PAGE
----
14 Tennessee Infantry Company re-enact a Civil War burial scene. Wetplate collodion negative to gelatin chloride paper contact. By William Dunniway, 1994.

14 Tennessee Infantry Company re-enact a Civil War burial scene. Wetplate collodion negative to gelatin chloride paper contact. By William Dunniway, 1994.

From the pages of Scientific American (October 18, 1862)

“Decidedly one of the institutions of our army is the travelling portrait gallery. A camp is hardly pitched before one of the omnipresent artist in collodion and amber bead varnish drives up in his two-horse wagon, pitches his canvas gallery, and unpacks his chemicals. Our army here (Fredericksburg) is now so large that quite a company of these gentlemen have gathered about us. The amount of business they find is remarkable. Their tents are thronged from morning to night and “while the day lasteth” their golden harvest runs on. Here for instance near Gen. Burnside’s headquarters, are the combined establishments of two brothers from Pennsylvania, who rejoiced in the wonderful name Bergstresser. They have followed the army for more than a year, and taken the Lord only knows, how many thousand portraits. In one day since they came here they took in one of the galleries, so I am told, 160 odd pictures at $1 each. Their style of portrait affected by these travelling army portrait makers is known in the profession as the melainotype, which is made by the collodion process on a sheet-iron plate and afterward set with amber-bead varnish.”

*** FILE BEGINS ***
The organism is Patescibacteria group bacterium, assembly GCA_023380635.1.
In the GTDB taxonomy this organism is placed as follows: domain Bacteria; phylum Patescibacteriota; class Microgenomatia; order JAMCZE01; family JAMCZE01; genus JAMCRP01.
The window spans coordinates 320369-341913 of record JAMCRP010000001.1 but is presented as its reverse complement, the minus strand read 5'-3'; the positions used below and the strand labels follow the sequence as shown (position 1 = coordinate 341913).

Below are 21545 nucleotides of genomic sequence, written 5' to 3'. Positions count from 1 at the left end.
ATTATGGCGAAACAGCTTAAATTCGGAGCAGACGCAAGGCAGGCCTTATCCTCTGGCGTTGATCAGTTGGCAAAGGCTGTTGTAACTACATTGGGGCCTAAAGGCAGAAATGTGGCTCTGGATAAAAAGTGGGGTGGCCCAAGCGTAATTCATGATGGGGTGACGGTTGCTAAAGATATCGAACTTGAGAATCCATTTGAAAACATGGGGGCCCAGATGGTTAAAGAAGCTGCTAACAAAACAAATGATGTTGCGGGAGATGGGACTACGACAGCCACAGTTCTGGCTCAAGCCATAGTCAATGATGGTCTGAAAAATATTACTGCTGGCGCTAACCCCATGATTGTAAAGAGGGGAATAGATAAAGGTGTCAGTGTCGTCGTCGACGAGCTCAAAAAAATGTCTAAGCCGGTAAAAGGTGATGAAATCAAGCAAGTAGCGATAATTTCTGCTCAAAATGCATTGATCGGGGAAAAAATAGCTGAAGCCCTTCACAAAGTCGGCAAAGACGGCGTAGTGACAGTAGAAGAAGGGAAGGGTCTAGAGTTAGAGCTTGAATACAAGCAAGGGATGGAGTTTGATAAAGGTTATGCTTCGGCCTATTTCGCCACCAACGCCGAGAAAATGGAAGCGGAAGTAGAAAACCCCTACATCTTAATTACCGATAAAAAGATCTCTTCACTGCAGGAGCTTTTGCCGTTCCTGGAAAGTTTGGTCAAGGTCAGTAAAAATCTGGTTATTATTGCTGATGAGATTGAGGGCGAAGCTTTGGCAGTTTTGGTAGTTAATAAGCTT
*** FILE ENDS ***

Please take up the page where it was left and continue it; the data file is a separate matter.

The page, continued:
Union soldier. Ferrotype by William Dunniway. 1994.

Union soldier. Ferrotype by William Dunniway. 1994.